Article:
well-known chipset manufacturer, mention it Snapdragon 8 Gen 2 has been certified as the “world’s first commercial SoC with iSIM (embedded SIM) support”. But what is iSIM? Didn’t we just switch from a SIM card to an eSIM? True, but iSIM is better than eSIM. The short answer is that iSIM is the next step in the ongoing march to reduce the size of SIM cards.
SIM cards (the smaller “nano” size) are tiny 12 x 9 mm plastic cards that you physically insert into your smartphone. SIM stands for Subscriber Identity Module and these cards mostly only identify you to your mobile operator, allowing your device to connect to them to deliver the monthly service you pay for. The idea is that if you buy a new smartphone or have several smartphones, you can simply move the SIM between them if there are no compatibility issues, transferring the service accordingly from one phone to another.
In the past, these cards used to store some real data, such as contacts and messages, but with the advent of smartphones, all this has been moved to the cloud. Today, a SIM card can store up to 265KB of data on this 12 x 9mm card, which is quite a small capacity when you consider that similarly sized MicroSD cards can hold up to 1TB, or about 4.2 million times over data. SIM cards are a huge waste of space in an industry that’s so strong about saving space, so they had to go.
With eSIMs, we have a new standard that does away with the removable physical SIM and instead puts a small chip on your phone’s motherboard. It came to Google’s Pixel line in 2017, the iPhone in 2018 and some Samsung phones in 2021, and for some models it lived alongside physical SIM cards. The major turning point for most carriers was Apple discontinuing the physical SIM card in 2022 on the iPhone 14s sold in America, which only accepts eSIMs. The eSIM only does not have a removable card at all and thus no card slot, which simplifies device design, saves space and eliminates a potential water entry point. Instead of placing a piece of plastic on the phone, the user can contact their carrier by completing a process that simply contains a QR code. eSIMs offer a large size compared to physical cards, and the smallest chips available are around 2.5 x 2.3 mm.
eSIMs are still a chip that takes up space on the motherboard, which isn’t ideal for manufacturers looking to squeeze every square millimeter out of a phone’s space. The next contraction step is iSIM – Integrated Subscriber Identity Module. Instead of a chip on the motherboard, iSIMs are built directly into the SoC. SoC (System on a Chip) integration is the technology that makes smartphones possible. Instead of a thousand little chips that can handle the CPU, GPU, RAM, modem, and a host of other things, everything is packaged into a single piece of silicon that does everything.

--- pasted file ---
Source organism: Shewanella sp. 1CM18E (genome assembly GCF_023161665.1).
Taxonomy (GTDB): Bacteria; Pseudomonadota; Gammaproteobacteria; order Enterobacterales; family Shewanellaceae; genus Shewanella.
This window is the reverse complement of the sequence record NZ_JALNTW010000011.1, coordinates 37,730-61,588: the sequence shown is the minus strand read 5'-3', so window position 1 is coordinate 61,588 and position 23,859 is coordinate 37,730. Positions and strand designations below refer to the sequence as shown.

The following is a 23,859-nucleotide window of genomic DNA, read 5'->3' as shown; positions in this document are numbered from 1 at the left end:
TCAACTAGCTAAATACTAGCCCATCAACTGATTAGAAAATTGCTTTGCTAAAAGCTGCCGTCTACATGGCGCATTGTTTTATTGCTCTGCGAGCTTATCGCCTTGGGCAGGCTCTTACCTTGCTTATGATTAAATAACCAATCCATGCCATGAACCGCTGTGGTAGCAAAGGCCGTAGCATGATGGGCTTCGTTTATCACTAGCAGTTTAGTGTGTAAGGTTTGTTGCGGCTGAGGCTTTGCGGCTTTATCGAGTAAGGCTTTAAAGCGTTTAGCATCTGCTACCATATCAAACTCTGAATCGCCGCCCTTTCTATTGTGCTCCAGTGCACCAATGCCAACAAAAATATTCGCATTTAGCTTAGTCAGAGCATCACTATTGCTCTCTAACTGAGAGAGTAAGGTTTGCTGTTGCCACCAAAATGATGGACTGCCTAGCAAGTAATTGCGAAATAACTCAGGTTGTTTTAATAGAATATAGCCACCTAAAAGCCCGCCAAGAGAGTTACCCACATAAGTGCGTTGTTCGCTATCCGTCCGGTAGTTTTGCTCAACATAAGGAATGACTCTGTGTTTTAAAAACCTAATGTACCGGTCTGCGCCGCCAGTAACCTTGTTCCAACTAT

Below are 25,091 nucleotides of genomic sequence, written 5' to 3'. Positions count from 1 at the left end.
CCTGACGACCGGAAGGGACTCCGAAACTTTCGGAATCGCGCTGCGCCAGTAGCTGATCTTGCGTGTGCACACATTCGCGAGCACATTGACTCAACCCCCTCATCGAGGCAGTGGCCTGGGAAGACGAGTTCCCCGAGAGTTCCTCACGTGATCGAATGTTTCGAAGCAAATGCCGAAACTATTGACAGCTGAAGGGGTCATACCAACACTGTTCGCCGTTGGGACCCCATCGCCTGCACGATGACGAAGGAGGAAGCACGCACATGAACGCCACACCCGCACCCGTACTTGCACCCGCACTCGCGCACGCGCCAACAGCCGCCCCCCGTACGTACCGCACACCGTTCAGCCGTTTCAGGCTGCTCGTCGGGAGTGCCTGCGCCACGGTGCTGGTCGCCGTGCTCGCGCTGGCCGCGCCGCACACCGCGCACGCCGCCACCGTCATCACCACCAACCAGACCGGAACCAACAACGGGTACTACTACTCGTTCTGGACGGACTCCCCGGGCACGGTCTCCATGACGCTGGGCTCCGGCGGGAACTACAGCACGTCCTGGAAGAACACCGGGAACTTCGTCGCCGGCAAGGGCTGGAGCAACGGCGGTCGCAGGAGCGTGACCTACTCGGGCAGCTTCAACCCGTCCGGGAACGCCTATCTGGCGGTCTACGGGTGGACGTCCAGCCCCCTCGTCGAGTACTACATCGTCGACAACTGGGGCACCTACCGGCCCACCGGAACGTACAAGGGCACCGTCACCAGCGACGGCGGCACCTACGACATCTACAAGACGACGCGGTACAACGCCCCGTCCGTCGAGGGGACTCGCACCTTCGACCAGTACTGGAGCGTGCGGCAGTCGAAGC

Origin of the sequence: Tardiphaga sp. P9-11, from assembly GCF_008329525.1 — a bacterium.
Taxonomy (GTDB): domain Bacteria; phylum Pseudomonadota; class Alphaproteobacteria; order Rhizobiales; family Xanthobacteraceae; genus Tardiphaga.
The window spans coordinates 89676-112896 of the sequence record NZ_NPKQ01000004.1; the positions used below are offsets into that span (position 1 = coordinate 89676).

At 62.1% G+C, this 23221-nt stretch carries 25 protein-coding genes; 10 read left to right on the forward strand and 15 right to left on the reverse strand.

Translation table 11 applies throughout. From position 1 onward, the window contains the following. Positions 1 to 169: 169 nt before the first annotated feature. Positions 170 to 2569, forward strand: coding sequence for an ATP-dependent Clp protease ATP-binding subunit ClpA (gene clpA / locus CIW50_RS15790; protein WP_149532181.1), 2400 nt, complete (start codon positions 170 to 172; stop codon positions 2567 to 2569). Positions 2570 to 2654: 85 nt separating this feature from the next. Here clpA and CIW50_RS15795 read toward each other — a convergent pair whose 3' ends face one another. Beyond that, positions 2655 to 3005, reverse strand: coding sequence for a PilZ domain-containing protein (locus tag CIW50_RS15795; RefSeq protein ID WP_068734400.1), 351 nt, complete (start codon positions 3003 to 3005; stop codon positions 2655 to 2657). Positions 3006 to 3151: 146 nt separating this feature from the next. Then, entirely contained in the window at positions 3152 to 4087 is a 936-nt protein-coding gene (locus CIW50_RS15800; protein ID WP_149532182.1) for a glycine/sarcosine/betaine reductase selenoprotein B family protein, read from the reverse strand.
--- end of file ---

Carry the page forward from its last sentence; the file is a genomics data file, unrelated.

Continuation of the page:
Building everything on a chip, with the smallest transistors you can muster, is the cheapest, most energy- and space-efficient way in the industry, and now SIM cards will hide inside that big block. iSIMs will measure in fractions of a millimeter and, as part of a SoC, will continue to shrink each year as chip processing nodes reach smaller and smaller dimensions. This appears to be the final stage for SIM technology and, in addition to helping manufacturers, would be great for devices with increasingly limited space, such as smartwatches.
Of course, carriers will need to agree to this, and that’s what Qualcomm’s announcement is mostly about. iSIM support in the Snapdragon 8 Gen 2 SoC that appears in the latest Android versions has been certified by the GSMA, or Worldwide Mobile Operators. Qualcomm says that “the new iSIM is fully compliant with the GSMA Remote SIM Provisioning standard – meaning its subscriptions can be managed remotely across any standard platforms.” This is the same standard as an eSIM and the same security requirements are met, so in theory any carrier that works with an eSIM should see no difference between an eSIM and an iSIM. The iSIM is still just a piece of silicon that needs software to connect, and where the silicon is, that shouldn’t matter to your carrier.
Like many of Qualcomm’s SoCs, the use of an iSIM is optional, even though it’s built into the chipset. All current Snapdragon 8 Gen 2 smartphones use separate eSIMs instead of iSIMs. However, now that the solution has been approved, the next step is in the manufacturers’ camp.
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